Schools superintendent: DeSantis ‘misleading’ public about Florida teacher pay raises
Florida Gov. Ron DeSantis is misleading the public about what teacher salaries will look like in the fall, according to Leon County Schools Superintendent Rocky Hanna.
In late June, DeSantis signed into law a bill that is designed to raise Florida teachers' minimum salaries to $47,500 and also would raise the salaries of veteran teachers.
Under the bill (HB 641), the state will allocate a total of $500 million to Florida's school districts and charter schools for starting teacher pay raises. Of this amount, $100 million will go to supplementing veteran teachers' salaries.
Lauded by the governor's office as a historic increase to public school teachers' salaries, the baseline salary would put Florida among the top five U.S. states for average starting teacher salaries, according to DeSantis.
But the Leon County school district superintendent disagrees: “He’s misleading people and teachers when he says they’re all going to start at $47,500," Hanna told the USA TODAY NETWORK-Florida.
In the bill DeSantis signed, the language specifies the state will allocate funds to raise teacher salaries to $47,500 — or to the maximum amount achievable based on the specific school district's allocation.
“This pay bill, although it is $500 million, it is not what we advocated for," Florida Education Association President Fedrick Ingram told the Tallahassee Democrat. The FEA is Florida's largest teacher's union.
In January, thousands of Florida public school teachers marched through the streets of Tallahassee, demanding teacher salaries be a primary issue during the 2020 legislative session. DeSantis also declared 2020 would be the "year of the teacher."
But Ingram said DeSantis is "not being completely transparent" when he applauds his recent teachers' salary raise.
“(DeSantis) doesn’t talk about the caveat, that we did not give enough money to get to that benchmark. So there’s an ‘if and then’ statement there that has not been fulfilled," he said.
In Leon County, the district says it will receive roughly $5 million of the $500 million in statewide funds, which Hanna said won't get close to raising all local teachers' salaries to what DeSantis has promised.
Nor will it do much to help veteran teachers receive a substantial raise, he added.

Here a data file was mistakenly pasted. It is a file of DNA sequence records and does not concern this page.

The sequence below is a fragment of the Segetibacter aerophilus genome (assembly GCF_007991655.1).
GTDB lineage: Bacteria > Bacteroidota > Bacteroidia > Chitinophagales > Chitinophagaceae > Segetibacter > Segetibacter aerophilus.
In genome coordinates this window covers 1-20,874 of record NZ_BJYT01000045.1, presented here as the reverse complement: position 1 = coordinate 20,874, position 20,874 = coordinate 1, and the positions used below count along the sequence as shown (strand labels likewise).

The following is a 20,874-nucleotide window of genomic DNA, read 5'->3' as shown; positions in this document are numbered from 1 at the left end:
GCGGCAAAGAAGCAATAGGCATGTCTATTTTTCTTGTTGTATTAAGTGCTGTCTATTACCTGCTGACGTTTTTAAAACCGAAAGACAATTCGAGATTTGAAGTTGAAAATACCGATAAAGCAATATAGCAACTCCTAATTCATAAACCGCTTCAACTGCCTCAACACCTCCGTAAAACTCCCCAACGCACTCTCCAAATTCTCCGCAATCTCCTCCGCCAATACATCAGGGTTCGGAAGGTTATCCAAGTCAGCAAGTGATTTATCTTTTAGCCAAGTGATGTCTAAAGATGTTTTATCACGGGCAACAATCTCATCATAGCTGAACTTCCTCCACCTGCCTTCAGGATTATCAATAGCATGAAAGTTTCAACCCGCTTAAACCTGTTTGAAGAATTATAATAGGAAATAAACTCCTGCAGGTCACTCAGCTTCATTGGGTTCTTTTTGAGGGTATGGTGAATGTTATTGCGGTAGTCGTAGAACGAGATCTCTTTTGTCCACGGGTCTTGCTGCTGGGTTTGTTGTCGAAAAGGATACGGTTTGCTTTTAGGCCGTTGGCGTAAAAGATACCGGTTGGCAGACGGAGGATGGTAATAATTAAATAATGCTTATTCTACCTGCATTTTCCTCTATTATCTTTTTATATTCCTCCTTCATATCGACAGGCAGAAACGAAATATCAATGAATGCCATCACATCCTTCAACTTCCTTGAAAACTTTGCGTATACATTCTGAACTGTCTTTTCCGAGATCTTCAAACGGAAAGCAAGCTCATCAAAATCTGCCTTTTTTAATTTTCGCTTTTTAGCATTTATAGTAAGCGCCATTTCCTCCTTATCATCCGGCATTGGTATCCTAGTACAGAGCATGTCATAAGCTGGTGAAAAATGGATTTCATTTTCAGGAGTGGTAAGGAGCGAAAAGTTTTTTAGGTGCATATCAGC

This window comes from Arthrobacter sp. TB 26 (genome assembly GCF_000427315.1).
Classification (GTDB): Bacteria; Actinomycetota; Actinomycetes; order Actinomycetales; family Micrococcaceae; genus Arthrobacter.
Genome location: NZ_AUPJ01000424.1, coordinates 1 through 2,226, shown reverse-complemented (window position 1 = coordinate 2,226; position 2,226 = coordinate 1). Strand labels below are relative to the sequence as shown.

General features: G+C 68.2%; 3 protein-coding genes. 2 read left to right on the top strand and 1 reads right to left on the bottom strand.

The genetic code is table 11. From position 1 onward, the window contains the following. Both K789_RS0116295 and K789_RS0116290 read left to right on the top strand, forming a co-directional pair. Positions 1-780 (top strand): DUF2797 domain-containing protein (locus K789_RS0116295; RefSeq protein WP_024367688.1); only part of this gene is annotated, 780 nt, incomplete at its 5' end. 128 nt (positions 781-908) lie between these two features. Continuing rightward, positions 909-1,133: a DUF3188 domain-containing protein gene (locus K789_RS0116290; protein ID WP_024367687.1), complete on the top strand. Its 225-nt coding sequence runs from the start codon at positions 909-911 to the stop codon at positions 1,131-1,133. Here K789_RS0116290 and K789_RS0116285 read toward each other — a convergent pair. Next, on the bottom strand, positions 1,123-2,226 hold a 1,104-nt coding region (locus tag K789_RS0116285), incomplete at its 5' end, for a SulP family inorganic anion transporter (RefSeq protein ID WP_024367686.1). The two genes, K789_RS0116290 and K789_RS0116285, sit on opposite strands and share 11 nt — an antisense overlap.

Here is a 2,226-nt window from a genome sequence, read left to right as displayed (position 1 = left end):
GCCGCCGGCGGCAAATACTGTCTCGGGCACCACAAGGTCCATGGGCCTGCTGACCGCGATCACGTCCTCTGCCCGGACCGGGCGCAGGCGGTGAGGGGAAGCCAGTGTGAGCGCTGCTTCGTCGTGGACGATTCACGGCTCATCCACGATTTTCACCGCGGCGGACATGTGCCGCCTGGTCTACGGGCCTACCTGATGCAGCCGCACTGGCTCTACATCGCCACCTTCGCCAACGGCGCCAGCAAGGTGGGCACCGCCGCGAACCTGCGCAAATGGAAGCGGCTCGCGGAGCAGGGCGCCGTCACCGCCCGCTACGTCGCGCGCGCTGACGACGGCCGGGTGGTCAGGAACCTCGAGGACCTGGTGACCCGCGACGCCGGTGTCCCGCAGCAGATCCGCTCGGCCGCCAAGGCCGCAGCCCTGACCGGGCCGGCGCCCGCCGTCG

“Although it’s a step in the right direction, it falls short of what (DeSantis is) proclaiming, that our teachers will be at ($47,500) at a minimum and that we’re No. 5 in the country," the Leon County superintendent said. "That’s not true."
Unpacking the raise
The issue, Hanna said, is that the state is not allocating each district enough for all its teachers, not to mention that the bill neglects other school staff such as counselors and media specialists.
“I’m disappointed in the governor," Hanna said in an interview with the Democrat. “(DeSantis) just didn’t commit enough money."
A spokesperson for DeSantis said the governor had proposed $600 million to raise the minimum salary for teachers to $47,500 and provide "a pay raise to over 100,000 Florida teachers."
"The Legislature ultimately appropriated $500 million, $400 million to raise minimum salaries and $100 million for additional pay raises for teachers and other instructional personnel. This will bring Florida to the top five for minimum compensation in the nation," Governor Press Secretary Cody McCloud wrote in an email.
"Now that the budget has been signed, the (Florida) Department of Education will work with the districts on the implementation of this historic compensation increase."
In Leon County, that compensation increase may look like a raise from the current $37,500 local minimum teacher salary to somewhere between $40,000 to $41,000, Hanna said.
"We’re going to stretch that money as far as we possibly can," Hanna said.